I read this quote from Bonhoeffer last week and shuddered:

“The great masquerade of evil has played havoc with all our ethical concepts. For evil to appear disguised as light, charity or historical necessity or social justice is quite bewildering. For the Christian who bases his life on the bible, it merely confirms the fundamental wickedness of evil.”

So, it’s clear that we are going in a dangerous direction. So, what has Bonhoeffer taught me about what to do?

I guess this cuts to heart of what Bonhoeffer was about. There’s a whole lot I could say but as many of you will know, Bonhoeffer was clear that trying to change things isn’t just a nice optional extra for people who claim to be following the way of Jesus. Bonhoeffer calls us to a following which has at its centre citizenship, that is both actively challenging together the powers of the day, and performing good works on behalf of the voiceless.

This perhaps runs contrary to much teaching in the church, which calls us to focus on saving souls for heaven, and not worrying too much about the world “out there” but an internal, privatised theology.

Let me just remind you of a few central teachings of Bonhoeffer.

One of the things he wrote that inspires and yet scares me is, “the meaning of living in Christ is to exist for others.” To exist for others. Not to try and help them a bit in the spare time around my own interests, but to live a life entirely for others. Bonhoeffer was as clear about the role of the Church:

“The distinctive function of the church is to participate in suffering, to die itself for the world. The only way of life for the Church is to be for the world in identification and service, to the point if necessary of dereliction and abandon. The church is her true self only when she she exists for humanity…she must take her part in the social life of the world, not lording it over men but helping and serving them.”

Love is not “out there” but in the midst of struggles.

For Bonhoeffer, not only must we resist judging the suffering, but we must identify so much with them that we suffer with them. We must put aside our own lives to serve the world without limits. Until we do that, we are not the Church, according to Bonhoeffer. Rather than withdrawing into our church buildings and inviting the poor in occasionally to get tins and coats, Bonhoeffer was clear that the Church should be without walls and function amongst the poor, “living as a servant in the house of another.”

Bonhoeffer talked about a need for “free and responsible action”. By this he meant not just a bit of voluntary action on the side, but a life orientated around the poor and suffering, involving sacrifice and courage. He talked of having a clear sense of duty to oneself and one’s society. The problems I have outlined are our problems as citizens of this time and country, and ones we have a duty to orient our lives around.

Bonhoeffer talked of the solution to the problem of what to do with life coming in making a “determination to lead a responsible life before God”. Just as Jesus existed as a man for others, we have to do the same. “If we want to be Christians, we must act in responsibility and with freedom and by showing a real sympathy for all who suffer. Mere waiting and looking on is not Christian behaviour.”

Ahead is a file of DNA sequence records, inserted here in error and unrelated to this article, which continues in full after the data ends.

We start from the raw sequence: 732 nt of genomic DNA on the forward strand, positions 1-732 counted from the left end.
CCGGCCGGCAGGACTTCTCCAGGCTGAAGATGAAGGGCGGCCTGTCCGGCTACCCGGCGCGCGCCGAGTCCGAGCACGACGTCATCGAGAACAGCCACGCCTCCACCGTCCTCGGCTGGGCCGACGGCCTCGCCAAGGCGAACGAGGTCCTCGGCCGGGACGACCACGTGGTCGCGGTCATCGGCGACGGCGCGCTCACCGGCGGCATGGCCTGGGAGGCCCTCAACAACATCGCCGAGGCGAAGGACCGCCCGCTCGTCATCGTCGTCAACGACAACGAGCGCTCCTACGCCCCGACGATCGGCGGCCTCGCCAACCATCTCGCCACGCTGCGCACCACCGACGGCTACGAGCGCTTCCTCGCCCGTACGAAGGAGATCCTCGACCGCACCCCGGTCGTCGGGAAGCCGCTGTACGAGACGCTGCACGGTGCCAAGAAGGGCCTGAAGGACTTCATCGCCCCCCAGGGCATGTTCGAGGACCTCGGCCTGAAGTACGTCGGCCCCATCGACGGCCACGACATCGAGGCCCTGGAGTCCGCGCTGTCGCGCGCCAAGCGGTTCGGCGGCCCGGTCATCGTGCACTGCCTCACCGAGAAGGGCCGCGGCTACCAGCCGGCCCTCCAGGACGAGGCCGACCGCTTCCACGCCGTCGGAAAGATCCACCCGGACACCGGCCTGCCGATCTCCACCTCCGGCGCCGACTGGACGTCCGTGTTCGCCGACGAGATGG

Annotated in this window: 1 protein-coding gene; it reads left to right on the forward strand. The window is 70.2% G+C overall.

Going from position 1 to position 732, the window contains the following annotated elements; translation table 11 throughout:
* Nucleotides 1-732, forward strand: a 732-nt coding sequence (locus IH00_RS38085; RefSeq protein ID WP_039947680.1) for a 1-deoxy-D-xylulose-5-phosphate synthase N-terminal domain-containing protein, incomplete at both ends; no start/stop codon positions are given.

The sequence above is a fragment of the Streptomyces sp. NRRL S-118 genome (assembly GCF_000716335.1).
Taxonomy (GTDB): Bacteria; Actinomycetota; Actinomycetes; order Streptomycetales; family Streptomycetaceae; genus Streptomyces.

In one of his chirpier moments, Bonhoeffer wrote, “When Christ calls a man, he bids him come and die.” This is the gravity of the call Bonhoeffer thinks Jesus makes of us. To put aside our lives, our desires, our wishes and our hopes, and live for others as Jesus did.

This may be very challenging, but it’s also quite inspiring. In a world of little purpose, Bonhoeffer gives us a very clear purpose indeed, and a chance to live a life literally full of meaning and purpose.

Ulrich Lincoln: “The relevance of Bonhoeffer in today’s Europe”

Ulrich_faceAt the end of his fascinating presentation at our Bonhoeffer Day conference last year in Birmingham in which he described the on-going impact of Dietrich Bonhoeffer’s life and ideas on the German churches and society since his execution in 1945, Pastor Ulrich Lincoln had this to say about some important ways in which Bonhoeffer’s thinking is relevant not just to Germany but to the whole of Europe today:

Does Bonhoeffer have a relevance today? Does he have a future?

When I ask German theology students today about their interest in Bonhoeffer, I do not run into much enthusiasm. Perhaps it is because he has become part of the theological establishment – I don’t know. On the other hand, there is still a flood of books on him being published in Germany. There are churches and streets named after him, there are songs, oratories and even an opera about Bonhoeffer. And he is still frequently quoted within debates about church and state and ethics and so on. It is not a bad career for a pastor, I guess. Also in the UK I meet a lot of people who show a great interest in the man and his work.